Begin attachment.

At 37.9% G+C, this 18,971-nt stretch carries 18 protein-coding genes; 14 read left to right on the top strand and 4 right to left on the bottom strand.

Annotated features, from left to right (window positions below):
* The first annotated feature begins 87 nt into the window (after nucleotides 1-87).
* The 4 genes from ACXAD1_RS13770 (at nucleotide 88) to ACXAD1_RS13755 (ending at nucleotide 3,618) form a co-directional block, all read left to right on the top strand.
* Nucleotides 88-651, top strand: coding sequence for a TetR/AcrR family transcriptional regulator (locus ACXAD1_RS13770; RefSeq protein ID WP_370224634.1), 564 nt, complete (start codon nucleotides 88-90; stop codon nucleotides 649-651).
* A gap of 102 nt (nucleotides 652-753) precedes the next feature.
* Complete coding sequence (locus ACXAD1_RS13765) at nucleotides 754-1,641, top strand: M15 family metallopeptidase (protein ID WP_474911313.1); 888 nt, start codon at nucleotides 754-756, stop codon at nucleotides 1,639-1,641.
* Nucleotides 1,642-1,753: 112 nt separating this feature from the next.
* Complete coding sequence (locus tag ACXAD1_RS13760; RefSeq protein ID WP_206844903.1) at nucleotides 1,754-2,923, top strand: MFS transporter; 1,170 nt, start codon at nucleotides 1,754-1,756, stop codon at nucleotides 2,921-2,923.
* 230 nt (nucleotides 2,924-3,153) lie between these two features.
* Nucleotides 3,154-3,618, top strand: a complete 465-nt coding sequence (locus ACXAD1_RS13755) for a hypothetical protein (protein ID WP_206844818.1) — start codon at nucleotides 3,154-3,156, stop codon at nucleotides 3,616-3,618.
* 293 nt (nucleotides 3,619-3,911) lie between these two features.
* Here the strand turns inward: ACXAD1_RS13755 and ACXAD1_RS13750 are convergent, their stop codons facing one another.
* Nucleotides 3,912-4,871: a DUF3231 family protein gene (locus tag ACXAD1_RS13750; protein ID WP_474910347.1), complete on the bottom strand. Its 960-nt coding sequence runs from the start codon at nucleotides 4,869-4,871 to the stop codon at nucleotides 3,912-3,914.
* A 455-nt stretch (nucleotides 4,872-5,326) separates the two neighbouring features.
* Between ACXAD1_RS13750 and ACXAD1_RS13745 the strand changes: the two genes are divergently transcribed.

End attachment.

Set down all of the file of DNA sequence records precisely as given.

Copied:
At 37.9% G+C, this 18,971-nt stretch carries 18 protein-coding genes; 14 read left to right on the top strand and 4 right to left on the bottom strand.

Annotated features, from left to right (window positions below):
* The first annotated feature begins 87 nt into the window (after nucleotides 1-87).
* The 4 genes from ACXAD1_RS13770 (at nucleotide 88) to ACXAD1_RS13755 (ending at nucleotide 3,618) form a co-directional block, all read left to right on the top strand.
* Nucleotides 88-651, top strand: coding sequence for a TetR/AcrR family transcriptional regulator (locus ACXAD1_RS13770; RefSeq protein ID WP_370224634.1), 564 nt, complete (start codon nucleotides 88-90; stop codon nucleotides 649-651).
* A gap of 102 nt (nucleotides 652-753) precedes the next feature.
* Complete coding sequence (locus ACXAD1_RS13765) at nucleotides 754-1,641, top strand: M15 family metallopeptidase (protein ID WP_474911313.1); 888 nt, start codon at nucleotides 754-756, stop codon at nucleotides 1,639-1,641.
* Nucleotides 1,642-1,753: 112 nt separating this feature from the next.
* Complete coding sequence (locus tag ACXAD1_RS13760; RefSeq protein ID WP_206844903.1) at nucleotides 1,754-2,923, top strand: MFS transporter; 1,170 nt, start codon at nucleotides 1,754-1,756, stop codon at nucleotides 2,921-2,923.
* 230 nt (nucleotides 2,924-3,153) lie between these two features.
* Nucleotides 3,154-3,618, top strand: a complete 465-nt coding sequence (locus ACXAD1_RS13755) for a hypothetical protein (protein ID WP_206844818.1) — start codon at nucleotides 3,154-3,156, stop codon at nucleotides 3,616-3,618.
* 293 nt (nucleotides 3,619-3,911) lie between these two features.
* Here the strand turns inward: ACXAD1_RS13755 and ACXAD1_RS13750 are convergent, their stop codons facing one another.
* Nucleotides 3,912-4,871: a DUF3231 family protein gene (locus tag ACXAD1_RS13750; protein ID WP_474910347.1), complete on the bottom strand. Its 960-nt coding sequence runs from the start codon at nucleotides 4,869-4,871 to the stop codon at nucleotides 3,912-3,914.
* A 455-nt stretch (nucleotides 4,872-5,326) separates the two neighbouring features.
* Between ACXAD1_RS13750 and ACXAD1_RS13745 the strand changes: the two genes are divergently transcribed.